How could clinical psychology, a profession with an extensive code of professional ethics, be embroiled in condoning and participating in torture? We must face the implications of this ugly truth.

Helping Students Leverage Skills Learned in Psychology

By Dana S Dunn Ph.D. on January 21, 2015 in Head of the Class
Psychology majors, like most undergraduates, are future-oriented--they look to what will happen after they graduate. But getting there, they often focus more on completing required courses ("hoop jumping") than thinking about what particular and important skills they have learned in their courses, skills that they can share with prospective employers, among others.

War: What Is It Good For?

By APA Division 15 on January 14, 2015 in PsychEd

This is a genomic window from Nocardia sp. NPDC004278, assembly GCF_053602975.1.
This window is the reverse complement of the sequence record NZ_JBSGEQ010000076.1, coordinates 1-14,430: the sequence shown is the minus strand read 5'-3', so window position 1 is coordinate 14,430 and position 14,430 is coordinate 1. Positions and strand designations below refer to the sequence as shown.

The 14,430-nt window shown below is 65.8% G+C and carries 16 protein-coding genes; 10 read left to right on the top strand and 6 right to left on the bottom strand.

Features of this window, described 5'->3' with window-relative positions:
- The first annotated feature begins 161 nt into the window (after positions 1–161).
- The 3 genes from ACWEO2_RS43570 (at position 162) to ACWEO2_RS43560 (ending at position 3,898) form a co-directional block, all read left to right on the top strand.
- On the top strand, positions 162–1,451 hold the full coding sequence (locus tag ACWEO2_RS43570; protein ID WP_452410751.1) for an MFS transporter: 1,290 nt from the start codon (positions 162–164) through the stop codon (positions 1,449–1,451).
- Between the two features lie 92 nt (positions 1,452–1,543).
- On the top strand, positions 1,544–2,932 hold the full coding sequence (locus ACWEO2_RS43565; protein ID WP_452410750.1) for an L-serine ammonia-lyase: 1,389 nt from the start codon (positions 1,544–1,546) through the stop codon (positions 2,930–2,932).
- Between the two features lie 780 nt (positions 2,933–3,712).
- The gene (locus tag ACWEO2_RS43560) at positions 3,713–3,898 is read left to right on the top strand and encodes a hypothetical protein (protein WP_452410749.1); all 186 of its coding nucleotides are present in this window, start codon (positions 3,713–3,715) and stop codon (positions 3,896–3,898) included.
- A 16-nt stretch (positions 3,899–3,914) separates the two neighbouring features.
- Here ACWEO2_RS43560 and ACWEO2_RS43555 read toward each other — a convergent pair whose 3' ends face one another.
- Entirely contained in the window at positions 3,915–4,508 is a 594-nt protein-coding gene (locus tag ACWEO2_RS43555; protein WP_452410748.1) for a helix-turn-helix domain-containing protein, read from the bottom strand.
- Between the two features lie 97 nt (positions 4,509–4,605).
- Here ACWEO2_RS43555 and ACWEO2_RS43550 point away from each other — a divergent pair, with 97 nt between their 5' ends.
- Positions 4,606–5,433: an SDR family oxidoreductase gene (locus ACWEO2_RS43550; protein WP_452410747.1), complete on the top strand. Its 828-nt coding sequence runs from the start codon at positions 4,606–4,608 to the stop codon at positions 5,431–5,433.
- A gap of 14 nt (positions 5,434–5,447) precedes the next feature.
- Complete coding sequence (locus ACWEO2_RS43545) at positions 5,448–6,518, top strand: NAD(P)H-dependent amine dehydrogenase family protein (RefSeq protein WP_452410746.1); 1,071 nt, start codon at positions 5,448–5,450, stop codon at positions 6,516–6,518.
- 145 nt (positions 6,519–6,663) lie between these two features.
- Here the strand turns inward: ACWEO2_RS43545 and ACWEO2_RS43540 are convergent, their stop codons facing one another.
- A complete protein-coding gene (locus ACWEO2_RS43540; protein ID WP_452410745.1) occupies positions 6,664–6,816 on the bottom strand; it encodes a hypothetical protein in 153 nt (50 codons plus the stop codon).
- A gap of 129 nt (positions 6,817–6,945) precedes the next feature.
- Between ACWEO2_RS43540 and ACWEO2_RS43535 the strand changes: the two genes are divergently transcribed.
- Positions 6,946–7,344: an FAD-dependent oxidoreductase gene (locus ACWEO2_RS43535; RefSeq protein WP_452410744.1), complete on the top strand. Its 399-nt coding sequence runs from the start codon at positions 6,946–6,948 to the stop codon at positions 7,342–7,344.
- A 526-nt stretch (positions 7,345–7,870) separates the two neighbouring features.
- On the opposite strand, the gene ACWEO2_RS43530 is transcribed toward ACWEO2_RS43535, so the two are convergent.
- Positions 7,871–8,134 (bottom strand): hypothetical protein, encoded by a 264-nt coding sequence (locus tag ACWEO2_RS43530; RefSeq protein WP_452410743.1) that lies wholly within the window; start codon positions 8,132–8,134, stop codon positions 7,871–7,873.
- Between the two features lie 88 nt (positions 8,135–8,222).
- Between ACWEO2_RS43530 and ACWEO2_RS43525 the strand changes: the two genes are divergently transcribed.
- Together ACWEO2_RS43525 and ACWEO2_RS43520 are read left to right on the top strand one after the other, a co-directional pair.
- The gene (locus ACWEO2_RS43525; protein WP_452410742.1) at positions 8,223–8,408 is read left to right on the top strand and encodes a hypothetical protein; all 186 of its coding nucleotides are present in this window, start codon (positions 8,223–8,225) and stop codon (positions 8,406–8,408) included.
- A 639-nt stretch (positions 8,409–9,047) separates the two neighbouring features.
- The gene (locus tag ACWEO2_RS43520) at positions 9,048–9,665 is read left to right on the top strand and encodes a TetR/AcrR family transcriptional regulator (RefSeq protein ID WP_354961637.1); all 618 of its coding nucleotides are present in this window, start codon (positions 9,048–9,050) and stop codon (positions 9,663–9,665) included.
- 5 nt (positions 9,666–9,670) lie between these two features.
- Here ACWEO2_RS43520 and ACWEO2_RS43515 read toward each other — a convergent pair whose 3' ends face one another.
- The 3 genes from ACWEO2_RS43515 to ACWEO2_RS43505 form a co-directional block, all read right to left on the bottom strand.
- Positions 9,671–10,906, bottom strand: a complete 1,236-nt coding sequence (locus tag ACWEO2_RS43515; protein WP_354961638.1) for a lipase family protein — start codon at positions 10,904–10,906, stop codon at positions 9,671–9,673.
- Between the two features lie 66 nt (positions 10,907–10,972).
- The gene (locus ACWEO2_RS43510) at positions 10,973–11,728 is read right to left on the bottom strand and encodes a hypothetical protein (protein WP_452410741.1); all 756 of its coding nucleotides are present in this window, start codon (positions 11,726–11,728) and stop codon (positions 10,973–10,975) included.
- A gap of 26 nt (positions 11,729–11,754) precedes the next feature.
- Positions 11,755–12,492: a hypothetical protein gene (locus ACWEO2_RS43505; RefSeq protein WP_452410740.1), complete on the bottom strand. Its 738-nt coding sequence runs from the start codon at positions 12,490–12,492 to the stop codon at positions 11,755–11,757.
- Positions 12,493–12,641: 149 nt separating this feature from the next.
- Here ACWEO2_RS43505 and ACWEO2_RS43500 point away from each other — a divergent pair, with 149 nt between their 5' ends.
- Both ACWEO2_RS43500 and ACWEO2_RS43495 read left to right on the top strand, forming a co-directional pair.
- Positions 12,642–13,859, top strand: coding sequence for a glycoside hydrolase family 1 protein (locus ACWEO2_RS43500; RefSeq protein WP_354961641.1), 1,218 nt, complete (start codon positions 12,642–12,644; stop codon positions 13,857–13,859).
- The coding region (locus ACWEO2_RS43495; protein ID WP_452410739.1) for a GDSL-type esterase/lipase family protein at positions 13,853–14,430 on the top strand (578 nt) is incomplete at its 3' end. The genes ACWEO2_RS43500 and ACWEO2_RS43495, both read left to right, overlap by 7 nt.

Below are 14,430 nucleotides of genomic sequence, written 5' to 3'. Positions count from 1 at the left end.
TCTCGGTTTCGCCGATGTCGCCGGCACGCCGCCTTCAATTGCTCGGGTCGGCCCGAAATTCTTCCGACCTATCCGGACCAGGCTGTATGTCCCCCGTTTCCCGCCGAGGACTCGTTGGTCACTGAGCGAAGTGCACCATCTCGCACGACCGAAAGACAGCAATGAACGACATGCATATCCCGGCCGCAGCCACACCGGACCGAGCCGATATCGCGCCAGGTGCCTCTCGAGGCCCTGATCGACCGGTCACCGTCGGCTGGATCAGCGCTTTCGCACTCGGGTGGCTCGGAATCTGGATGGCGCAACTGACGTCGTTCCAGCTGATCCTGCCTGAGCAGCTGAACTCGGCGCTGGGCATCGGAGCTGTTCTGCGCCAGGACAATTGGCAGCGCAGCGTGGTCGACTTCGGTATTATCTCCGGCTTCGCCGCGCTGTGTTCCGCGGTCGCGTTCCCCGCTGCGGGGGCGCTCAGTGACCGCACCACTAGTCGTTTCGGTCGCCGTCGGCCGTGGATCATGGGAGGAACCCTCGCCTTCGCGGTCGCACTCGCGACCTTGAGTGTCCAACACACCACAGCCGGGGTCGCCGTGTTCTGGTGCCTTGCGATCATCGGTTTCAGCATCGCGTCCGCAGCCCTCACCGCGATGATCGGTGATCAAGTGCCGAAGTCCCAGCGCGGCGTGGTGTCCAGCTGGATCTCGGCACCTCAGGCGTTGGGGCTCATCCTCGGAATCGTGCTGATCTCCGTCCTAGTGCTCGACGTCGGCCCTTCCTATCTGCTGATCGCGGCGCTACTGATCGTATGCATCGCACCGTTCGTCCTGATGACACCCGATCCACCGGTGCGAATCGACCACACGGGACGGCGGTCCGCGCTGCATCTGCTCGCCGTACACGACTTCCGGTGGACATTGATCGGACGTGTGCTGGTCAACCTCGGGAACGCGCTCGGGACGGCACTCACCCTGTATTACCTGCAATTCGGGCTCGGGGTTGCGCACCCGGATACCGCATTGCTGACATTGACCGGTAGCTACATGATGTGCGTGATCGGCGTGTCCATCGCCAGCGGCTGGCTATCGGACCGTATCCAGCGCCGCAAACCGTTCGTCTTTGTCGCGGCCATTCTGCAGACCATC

Researchers in the educational sciences seem to spend more time fighting paradigm wars than developing better education. It’s time we beat our pens (or word processors) into ploughshares, and see education—and the sciences that try to describe and even predict it—as a true ecological system where different paradigms ‘work’ at different levels for different things.

What Would Your Professors Say About You?

Dear students: Here are some questions you can ask yourselves about your behavior, along with possible thoughts instructors may have about them.

6 Tips for Dealing With Passive-Aggressive People

Are you dealing with someone who’s passive-aggressive in your life? Relating to a passive-aggressive person can be a difficult experience, with many moments of frustration, anger, and despair. How can you stay on top of the situation and maintain your equanimity? Here are keys to successfully handle passive-aggressive personal relationships...